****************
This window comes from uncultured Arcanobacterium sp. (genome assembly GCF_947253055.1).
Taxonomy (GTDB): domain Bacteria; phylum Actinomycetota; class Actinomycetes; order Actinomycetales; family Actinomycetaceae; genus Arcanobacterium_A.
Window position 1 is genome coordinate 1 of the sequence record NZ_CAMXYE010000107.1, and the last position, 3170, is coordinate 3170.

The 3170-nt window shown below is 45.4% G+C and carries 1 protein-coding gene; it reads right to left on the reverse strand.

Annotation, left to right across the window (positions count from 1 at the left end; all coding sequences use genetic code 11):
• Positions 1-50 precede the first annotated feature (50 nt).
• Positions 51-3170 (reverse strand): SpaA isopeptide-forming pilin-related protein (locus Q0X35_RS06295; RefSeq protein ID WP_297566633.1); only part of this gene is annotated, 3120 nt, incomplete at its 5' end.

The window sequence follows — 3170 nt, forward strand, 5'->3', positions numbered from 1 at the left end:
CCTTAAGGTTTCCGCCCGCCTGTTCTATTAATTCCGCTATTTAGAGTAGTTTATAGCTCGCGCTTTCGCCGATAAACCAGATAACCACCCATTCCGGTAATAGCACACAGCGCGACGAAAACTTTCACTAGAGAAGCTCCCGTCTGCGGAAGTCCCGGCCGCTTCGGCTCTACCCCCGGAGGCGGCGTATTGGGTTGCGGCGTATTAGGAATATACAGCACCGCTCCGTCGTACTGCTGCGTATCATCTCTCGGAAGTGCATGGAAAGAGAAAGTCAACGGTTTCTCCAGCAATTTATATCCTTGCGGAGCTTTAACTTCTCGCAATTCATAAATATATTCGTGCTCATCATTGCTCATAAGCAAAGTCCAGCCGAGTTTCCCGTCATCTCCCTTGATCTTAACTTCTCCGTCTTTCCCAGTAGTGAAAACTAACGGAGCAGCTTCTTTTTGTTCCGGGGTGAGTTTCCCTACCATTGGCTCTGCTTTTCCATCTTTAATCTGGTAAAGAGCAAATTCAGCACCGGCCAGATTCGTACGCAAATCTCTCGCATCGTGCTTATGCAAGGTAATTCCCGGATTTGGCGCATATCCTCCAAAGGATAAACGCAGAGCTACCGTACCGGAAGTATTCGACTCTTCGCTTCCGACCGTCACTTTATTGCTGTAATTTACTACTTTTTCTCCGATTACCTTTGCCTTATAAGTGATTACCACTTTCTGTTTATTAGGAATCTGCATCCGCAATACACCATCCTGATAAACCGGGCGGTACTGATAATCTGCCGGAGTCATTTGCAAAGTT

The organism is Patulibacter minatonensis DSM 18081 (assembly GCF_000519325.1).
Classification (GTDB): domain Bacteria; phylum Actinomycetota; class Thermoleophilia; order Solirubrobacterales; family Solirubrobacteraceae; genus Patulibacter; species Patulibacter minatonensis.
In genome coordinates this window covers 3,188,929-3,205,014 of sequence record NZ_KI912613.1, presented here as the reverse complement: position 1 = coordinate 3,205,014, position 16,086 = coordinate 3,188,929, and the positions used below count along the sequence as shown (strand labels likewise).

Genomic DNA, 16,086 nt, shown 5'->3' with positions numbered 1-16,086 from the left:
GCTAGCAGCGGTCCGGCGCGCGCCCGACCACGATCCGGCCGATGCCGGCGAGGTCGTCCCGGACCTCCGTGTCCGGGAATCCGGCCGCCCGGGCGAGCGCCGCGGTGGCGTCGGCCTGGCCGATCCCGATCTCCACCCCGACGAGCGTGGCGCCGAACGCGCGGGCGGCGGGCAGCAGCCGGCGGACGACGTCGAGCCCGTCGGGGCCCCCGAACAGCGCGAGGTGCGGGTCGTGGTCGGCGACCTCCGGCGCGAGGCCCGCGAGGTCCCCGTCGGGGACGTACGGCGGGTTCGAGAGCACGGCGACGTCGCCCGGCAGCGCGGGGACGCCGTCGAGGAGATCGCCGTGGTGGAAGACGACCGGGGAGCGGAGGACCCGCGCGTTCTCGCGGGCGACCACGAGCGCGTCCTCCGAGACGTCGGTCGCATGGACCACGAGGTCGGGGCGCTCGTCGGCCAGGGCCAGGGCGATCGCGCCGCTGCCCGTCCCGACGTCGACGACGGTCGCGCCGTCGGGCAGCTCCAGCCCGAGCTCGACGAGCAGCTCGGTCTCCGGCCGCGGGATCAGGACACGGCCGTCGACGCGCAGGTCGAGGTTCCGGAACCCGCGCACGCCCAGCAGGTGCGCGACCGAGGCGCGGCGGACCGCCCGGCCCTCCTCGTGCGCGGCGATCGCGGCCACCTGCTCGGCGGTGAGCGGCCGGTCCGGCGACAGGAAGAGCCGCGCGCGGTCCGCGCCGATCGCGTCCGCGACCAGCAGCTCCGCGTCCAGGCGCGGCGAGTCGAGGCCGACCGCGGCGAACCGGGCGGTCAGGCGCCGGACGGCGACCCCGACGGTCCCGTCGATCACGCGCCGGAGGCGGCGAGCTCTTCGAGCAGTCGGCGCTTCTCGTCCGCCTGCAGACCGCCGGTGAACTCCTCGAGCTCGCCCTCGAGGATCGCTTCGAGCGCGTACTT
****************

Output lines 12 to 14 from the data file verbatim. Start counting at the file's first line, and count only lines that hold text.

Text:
In genome coordinates this window covers 3,188,929-3,205,014 of sequence record NZ_KI912613.1, presented here as the reverse complement: position 1 = coordinate 3,205,014, position 16,086 = coordinate 3,188,929, and the positions used below count along the sequence as shown (strand labels likewise).

Genomic DNA, 16,086 nt, shown 5'->3' with positions numbered 1-16,086 from the left:
GCTAGCAGCGGTCCGGCGCGCGCCCGACCACGATCCGGCCGATGCCGGCGAGGTCGTCCCGGACCTCCGTGTCCGGGAATCCGGCCGCCCGGGCGAGCGCCGCGGTGGCGTCGGCCTGGCCGATCCCGATCTCCACCCCGACGAGCGTGGCGCCGAACGCGCGGGCGGCGGGCAGCAGCCGGCGGACGACGTCGAGCCCGTCGGGGCCCCCGAACAGCGCGAGGTGCGGGTCGTGGTCGGCGACCTCCGGCGCGAGGCCCGCGAGGTCCCCGTCGGGGACGTACGGCGGGTTCGAGAGCACGGCGACGTCGCCCGGCAGCGCGGGGACGCCGTCGAGGAGATCGCCGTGGTGGAAGACGACCGGGGAGCGGAGGACCCGCGCGTTCTCGCGGGCGACCACGAGCGCGTCCTCCGAGACGTCGGTCGCATGGACCACGAGGTCGGGGCGCTCGTCGGCCAGGGCCAGGGCGATCGCGCCGCTGCCCGTCCCGACGTCGACGACGGTCGCGCCGTCGGGCAGCTCCAGCCCGAGCTCGACGAGCAGCTCGGTCTCCGGCCGCGGGATCAGGACACGGCCGTCGACGCGCAGGTCGAGGTTCCGGAACCCGCGCACGCCCAGCAGGTGCGCGACCGAGGCGCGGCGGACCGCCCGGCCCTCCTCGTGCGCGGCGATCGCGGCCACCTGCTCGGCGGTGAGCGGCCGGTCCGGCGACAGGAAGAGCCGCGCGCGGTCCGCGCCGATCGCGTCCGCGACCAGCAGCTCCGCGTCCAGGCGCGGCGAGTCGAGGCCGACCGCGGCGAACCGGGCGGTCAGGCGCCGGACGGCGACCCCGACGGTCCCGTCGATCACGCGCCGGAGGCGGCGAGCTCTTCGAGCAGTCGGCGCTTCTCGTCCGCCTGCAGACCGCCGGTGAACTCCTCGAGCTCGCCCTCGAGGATCGCTTCGAGCGCGTACTT